Let ’s Prevent Post-partum Depression and Provide Care to Those in Need
Credit: Patrick Burnett/IPSBy Ifeanyi NsoforABUJA, Feb 25 2020 (IPS) Recently, Nigerian feminist author Ukamaka Olisakwe spoke about her post-partum depression after giving birth in the city of Aba, southeast Nigeria. This follows her 2019 Longreads essay, in which she narrated painful details of her experience. In 2007, Olisakwe was 24 years old when she had her first encounter with post-partum depression. She had just given birth to her first child of three – a daughter. Olisakwe’s experience convinced her that, No one really cares about how the women feel, if they are still haunted by the memories of childbirth, how they are coping with the immense bodily changes, if they are emotionally ready to have sex, if they even want to go through pregnancy ever again. They are expected to perform their roles as virtuous wives and good mothers, or they’ll fall short of societal expectations, of which the consequences are grave. Post-partum depression is a mental health disorder. It is much more than baby blues. Globally, 13% of women who give birth experience post-partum depression. In some U.S. states, prevalence can be as high as 20%. In South Africa, up to 40% of women suffer from post-partum depression. Post-partum depression is a neglected part of mental health. It is hardly spoken about. In most cultures, women who suffer post-partum depression are stigmatized and made to feel unworth...
Conclusion: There is a slightly increasing trend in the occurrence of esophageal perforations. Contemporary treatment is less invasive with similar results. Patients treated in high-volume hospitals have better prognosis. PMID: 32233883 [PubMed - as supplied by publisher]
Publication date: Available online 29 February 2020Source: Journal of Minimally Invasive GynecologyAuthor(s): Jing Xiao, Kristi Fu, Kristina Duan, Junling Wang, Sowmya Sunkara, Xiaoming Guan
Publication date: Available online 2 April 2020Source: European Journal of Obstetrics &Gynecology and Reproductive BiologyAuthor(s): Gabriele Saccone, Floriana Carbone, Fulvio Zullo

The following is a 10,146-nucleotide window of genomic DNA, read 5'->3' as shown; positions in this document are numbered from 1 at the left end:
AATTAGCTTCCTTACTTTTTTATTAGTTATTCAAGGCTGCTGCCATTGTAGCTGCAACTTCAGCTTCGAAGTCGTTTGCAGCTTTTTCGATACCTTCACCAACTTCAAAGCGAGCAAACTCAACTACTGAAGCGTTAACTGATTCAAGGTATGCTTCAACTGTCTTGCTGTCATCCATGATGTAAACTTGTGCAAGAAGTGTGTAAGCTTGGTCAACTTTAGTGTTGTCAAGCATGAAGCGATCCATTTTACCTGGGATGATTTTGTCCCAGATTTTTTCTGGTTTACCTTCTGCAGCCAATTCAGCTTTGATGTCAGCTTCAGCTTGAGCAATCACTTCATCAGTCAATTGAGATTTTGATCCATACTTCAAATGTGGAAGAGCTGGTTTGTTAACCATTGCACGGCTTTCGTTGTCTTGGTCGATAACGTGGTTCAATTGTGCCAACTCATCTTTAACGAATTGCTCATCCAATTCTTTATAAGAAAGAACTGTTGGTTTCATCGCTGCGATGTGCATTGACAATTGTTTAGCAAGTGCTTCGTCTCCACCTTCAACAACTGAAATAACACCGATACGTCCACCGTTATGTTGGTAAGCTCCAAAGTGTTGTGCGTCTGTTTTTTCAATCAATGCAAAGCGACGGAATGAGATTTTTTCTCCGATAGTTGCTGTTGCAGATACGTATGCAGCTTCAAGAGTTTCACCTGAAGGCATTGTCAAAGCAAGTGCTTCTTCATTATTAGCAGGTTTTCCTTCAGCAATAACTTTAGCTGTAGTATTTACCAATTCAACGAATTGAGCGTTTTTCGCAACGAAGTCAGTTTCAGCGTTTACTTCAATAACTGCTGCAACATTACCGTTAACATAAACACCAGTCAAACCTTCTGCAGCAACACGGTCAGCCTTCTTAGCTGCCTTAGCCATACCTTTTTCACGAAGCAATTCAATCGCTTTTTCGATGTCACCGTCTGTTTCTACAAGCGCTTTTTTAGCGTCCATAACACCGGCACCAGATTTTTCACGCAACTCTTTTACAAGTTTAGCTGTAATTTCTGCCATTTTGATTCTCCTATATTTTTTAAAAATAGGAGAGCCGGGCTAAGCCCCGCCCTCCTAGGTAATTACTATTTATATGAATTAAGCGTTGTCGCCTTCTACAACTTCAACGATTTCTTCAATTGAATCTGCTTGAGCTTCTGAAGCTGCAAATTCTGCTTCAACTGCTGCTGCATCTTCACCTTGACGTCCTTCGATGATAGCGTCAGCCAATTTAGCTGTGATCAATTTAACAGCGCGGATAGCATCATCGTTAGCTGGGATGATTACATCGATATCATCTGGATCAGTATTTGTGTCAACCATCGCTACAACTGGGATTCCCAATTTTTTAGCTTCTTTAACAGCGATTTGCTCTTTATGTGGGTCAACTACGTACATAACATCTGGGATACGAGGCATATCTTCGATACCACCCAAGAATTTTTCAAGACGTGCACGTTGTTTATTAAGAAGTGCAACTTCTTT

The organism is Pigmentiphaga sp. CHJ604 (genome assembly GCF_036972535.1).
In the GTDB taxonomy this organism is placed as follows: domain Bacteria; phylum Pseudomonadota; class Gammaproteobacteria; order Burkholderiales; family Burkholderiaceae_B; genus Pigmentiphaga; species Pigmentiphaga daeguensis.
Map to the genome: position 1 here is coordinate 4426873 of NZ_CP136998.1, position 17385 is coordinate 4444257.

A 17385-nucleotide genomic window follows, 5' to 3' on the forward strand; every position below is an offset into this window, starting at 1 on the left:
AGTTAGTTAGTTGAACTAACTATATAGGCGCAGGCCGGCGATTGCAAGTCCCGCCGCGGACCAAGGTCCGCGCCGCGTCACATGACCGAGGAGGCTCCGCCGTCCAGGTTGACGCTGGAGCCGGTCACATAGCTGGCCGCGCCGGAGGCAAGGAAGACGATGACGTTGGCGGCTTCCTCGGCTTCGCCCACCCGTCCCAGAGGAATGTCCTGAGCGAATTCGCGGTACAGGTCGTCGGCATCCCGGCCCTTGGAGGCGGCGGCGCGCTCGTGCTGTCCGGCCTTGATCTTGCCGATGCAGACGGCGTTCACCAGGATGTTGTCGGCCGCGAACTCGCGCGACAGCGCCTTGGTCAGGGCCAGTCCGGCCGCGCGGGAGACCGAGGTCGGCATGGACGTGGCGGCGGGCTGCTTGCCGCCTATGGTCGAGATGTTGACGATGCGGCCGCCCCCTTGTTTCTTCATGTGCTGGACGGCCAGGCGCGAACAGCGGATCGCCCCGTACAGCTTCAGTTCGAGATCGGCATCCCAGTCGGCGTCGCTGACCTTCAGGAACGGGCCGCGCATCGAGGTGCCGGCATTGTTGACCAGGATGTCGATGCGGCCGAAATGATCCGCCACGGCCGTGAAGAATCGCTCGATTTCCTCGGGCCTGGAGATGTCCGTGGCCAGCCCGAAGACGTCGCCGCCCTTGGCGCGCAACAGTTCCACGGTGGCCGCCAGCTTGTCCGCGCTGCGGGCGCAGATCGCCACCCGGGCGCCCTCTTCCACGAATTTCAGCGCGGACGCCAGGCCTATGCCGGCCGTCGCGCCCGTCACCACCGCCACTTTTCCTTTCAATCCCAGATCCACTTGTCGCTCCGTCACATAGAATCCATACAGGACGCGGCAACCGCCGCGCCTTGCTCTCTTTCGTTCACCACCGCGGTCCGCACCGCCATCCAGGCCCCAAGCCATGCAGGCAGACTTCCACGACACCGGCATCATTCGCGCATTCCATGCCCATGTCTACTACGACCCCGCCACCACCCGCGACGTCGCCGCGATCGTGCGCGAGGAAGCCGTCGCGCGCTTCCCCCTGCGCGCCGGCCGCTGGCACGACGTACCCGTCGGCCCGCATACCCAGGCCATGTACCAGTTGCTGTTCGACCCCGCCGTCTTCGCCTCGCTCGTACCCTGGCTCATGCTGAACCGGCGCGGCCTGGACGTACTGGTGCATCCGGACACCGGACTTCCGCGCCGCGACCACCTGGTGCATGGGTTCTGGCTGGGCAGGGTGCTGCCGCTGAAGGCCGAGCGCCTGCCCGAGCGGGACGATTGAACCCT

CONCLUSION: Rates of perinatal complications in our series are more reassuring than the ubiquitously quoted rates from small and dated studies. The diagnosis of primary hyperparathyroidism may be easily missed during pregnancy, owing to its non-specific presentation. A high index of suspicion and measurement of ionized calcium levels is encouraged, especially for patients with excessive nausea and vomiting, nephrolithiasis, atypical presentations of hypertensive disorders, or isolated polyhydramnios. Mild degrees of calcium derangement do not preclude adverse perinatal outcomes. Surgery appears to be safe, even in the thir...
Publication date: May 2020Source: Epilepsy &Behavior, Volume 106Author(s): Yanhong Yang, Mengyang Yang, Qianling Shi, Tiancheng Wang, Min Jiang
One of the biggest challenges of this unsettling time is the isolation we feel as we’re separated from friends and family, all the people for whom we care most deeply. But just being alone is only part of the difficulty. Our sense of remoteness is intensified by a pall of unease we can’t define: Loss and sorrow are also in the air. We fear losing—or we may have already lost—people we love. And when we work up the courage to look beyond our individual personal spheres, we see that many people who have made our world better, in big and small ways, have vanished before we were ready to let them go. But...
Publication date: Available online 2 April 2020Source: Trends in Endocrinology &MetabolismAuthor(s): Jeremy Gingrich, Elvis Ticiani, Almudena Veiga-Lopez
CONCLUSION: The timing of treatment for gallstone disease is an essential determinant of therapeutic success. PMID: 32234195 [PubMed - in process]
Publication date: Available online 3 April 2020Source: The Journal of Allergy and Clinical Immunology: In PracticeAuthor(s): Joel P. Brooks, Cristine Radojicic, Marc A. Riedl, Scott D. Newcomer, Aleena Banerji, F. Ida Hsu
Publication date: June 2020Source: Research in Developmental Disabilities, Volume 101Author(s): Benjamin A. Kennert, Timothy S. Harshorne, Sandra Kanouse, Carl Johnson
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